‘No, that’s a crow.’
‘Do crows have croweries?’
James laughs. ‘No, but they should, shouldn’t they. Crows don’t nest close to each other.’
‘I don’t know really, maybe they aren’t very friendly to each other. Like some kids aren’t friendly to each other. A group of crows is called a murder of crows. Did you know that?’
‘Why a murder of crows?’
‘Because they act as a judge and jury for their own kind. If one of them does anything wrong, they’ll gang up on it and if they think it did wrong, they’ll peck it to death.’
‘That’s wicked. And all those black and white birds over there? What are they? They look like they’re pogo-jumping when they hop around.’
James laughs. ‘Yes, they do. They’re magpies. A tiding of magpies. Don’t you know the rhyme: One for sorrow, two for joy and so on.’
‘Yes, I’ve heard that. So what do all those birds over there stand for?’
‘There are far too many magpies for joy and sorrow computation.’
‘What does that mean?’
Lucy interrupts. ‘Barry, leave poor James alone. Go and look for your ball. I’m not buying you another one.’
‘He’s fine. He’s a clever boy, aren’t you? Here, we can play ball with all this scrunched up paper of mine, catch this.’ James and Barry throw paper balls back and for.
‘What have you been writing? Can I see? Let me smooth them out.’ Barry studies James’s attempts at writing. ‘Most of this paper is empty.’
James gives an embarrassed laugh. ‘My words got lost on the way to the page.’
‘Like my ball? Do you think the crows took them? Or the rooks to their nests?’
‘What a lovely thought. Yes, I think the crows have murdered my words. You know Barry, a very great poet used to come to this park to play with his ball. A long time ago. He wrote some words about losing his ball.’
‘What were they? Did he find his ball?’
‘Let me think. They were the last two lines of a poem called Should Lanterns Shine.’
‘Well that’s a daft title,’ Lucy says.’ What are lanterns for if they don’t shine?’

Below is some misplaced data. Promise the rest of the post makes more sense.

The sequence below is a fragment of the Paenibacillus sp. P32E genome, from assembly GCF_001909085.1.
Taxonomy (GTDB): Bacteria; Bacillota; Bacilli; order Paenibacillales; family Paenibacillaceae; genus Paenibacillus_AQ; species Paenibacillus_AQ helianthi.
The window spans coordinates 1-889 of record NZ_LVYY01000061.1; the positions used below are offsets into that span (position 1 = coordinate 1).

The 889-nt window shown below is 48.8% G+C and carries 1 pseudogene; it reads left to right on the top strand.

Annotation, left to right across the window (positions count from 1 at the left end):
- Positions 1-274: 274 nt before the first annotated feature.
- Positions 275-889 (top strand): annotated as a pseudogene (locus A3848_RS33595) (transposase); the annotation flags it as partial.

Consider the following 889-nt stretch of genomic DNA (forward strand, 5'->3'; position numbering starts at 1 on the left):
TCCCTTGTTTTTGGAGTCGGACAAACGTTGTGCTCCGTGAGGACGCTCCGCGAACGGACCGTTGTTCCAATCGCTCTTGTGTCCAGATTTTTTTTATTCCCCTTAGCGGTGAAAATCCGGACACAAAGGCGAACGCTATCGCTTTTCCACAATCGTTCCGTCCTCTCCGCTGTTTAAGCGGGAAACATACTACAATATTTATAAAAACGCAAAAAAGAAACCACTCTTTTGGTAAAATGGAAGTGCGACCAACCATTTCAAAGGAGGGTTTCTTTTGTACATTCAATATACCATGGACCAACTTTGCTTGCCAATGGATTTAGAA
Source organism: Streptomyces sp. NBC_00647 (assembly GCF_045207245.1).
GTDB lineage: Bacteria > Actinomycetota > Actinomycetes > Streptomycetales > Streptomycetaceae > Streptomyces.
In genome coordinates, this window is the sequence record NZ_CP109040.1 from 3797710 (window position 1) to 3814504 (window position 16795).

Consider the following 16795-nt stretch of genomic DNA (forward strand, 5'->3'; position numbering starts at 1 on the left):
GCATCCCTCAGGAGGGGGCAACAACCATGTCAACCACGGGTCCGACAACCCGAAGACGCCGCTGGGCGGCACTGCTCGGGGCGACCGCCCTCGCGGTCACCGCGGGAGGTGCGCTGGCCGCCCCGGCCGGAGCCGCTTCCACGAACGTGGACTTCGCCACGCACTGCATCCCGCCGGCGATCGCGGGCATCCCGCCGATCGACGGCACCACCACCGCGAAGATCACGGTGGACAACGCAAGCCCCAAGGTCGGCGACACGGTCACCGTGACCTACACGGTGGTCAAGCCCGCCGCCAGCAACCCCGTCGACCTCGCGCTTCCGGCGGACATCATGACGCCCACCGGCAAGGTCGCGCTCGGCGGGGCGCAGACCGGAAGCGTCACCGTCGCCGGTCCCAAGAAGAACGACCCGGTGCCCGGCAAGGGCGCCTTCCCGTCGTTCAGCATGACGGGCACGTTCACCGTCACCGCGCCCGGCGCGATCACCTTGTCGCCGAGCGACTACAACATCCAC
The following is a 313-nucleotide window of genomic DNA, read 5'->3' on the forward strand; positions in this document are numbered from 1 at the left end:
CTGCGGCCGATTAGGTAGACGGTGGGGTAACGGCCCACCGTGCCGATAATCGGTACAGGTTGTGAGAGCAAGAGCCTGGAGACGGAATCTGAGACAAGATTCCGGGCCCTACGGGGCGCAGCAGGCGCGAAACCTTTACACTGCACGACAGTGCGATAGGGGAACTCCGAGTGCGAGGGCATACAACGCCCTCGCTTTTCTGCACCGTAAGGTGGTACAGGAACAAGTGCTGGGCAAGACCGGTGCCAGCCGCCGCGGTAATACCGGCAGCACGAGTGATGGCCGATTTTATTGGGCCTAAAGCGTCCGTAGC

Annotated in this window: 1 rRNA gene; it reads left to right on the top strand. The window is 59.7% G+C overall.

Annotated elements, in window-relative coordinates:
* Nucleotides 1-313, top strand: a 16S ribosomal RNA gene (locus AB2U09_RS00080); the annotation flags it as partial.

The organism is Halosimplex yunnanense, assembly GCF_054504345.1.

‘Sush, Mum, let James speak.’
‘I can’t remember the exact words,’ James says, ‘but it was something about playing with a ball which didn’t come back to the ground.’
‘Same place as I mine I suppose. It’s still finding its way down. From the rook’s nest, or maybe just lodged in the tree. Like your words, James. Will you come and look for my ball with me?’ Barry asks James.
‘Don’t bother James, he’s writing poetry.’
‘He can’t write poetry till he finds his words, just like I can’t play with my ball till I find it. Maybe he’ll find his words while we’re looking for the ball.’
James rises from his seat. He could do with stretching his legs. He edges around the table, brushing past Lucy. He can smell her perfume.
‘Don’t go far, then. Stay where I can see you.’
Sandra is approaching Lucy with her children in tow.
She looks around. ‘Your poet gone?’
‘Gone to look for his words.’ She laughs. ‘And Barry’s ball. They’re over there, look.’
‘He’s quite handsome for an old man.’
‘Not old, just older. I rather like him but I’m far too stupid for the likes of him.’
‘And too young, I’d say.’ Lucy misses the irony. ‘Well, I’d best get the kids home.’
Scrabbling under these bushes is bringing back such memories for James. Hot summer days playing with his cousins. Their garden backed onto the park so even if his uncle grounded his cousins, as he often did, they’d climb over the wall and meet James in their den in the bushes. They’d play all day, chase each other around, chase the girls as they walked by, and frighten them with their blackened faces pretending to be pirates or some other baddies. They were such rogues.
‘Have you found it, James?’
‘No, I thought I saw something red, but it was just a chocolate wrapper. Keep looking.’
‘Shall I climb the tree to see if it’s in the nests?’
‘Best not. Your Mum won’t be too happy if she sees you shinning up the tree.’
‘You found it.’
‘A new word. Shinning. What does it mean?’
‘It’s another word for climbing. You’re right, it is a word I could use in a poem.’
‘Hey. You could rhyme shinning with…um, binning. Yes, while I’m shinning up the tree, you could be binning the chocolate wrapper. Or winning my mother’s heart.’
James laughs uproariously. ‘You are so funny, Barry, and clever. Wouldn’t your Dad mind if I tried to win your mum’s heart?’
‘Nah, he left us years ago. There’s only Mum and me now. Do you think she’s pretty?’
‘Yes, she is. But don’t go getting ideas. I’m much too old for her.’
‘You’re not. You’re really cool.’
‘Hey… Close your eyes. Hold out your hands. There.’
‘My ball. Yippee. Thanks James.’
James and Barry are breathless as they run towards Lucy.
‘Mum, look, James found my ball.’
‘Great. We can go home now then. Did James find his words?’
‘Ask him, I’m going for an ice-cream. Do you want one James?’
‘No thanks, I’ll just finish up my coffee and I’ll be going. Don’t forget your ball, Barry, it reached the ground after all.’
James walks away from the park knowing it is to Ammanford Park he will be going next time. He glances down and smiles at the telephone number Lucy has scrawled on his hand. As he walks through the park gates he is alerted to the sound of a crow cawing overhead, flying away from Cwmdonkin Park, its beak an exclamation mark, its wings like commas. He watches till it is just a dot in the distance, like a full stop.
The New York Cuckoos by John Lee Langton is another short story that was inspired by a famous literate.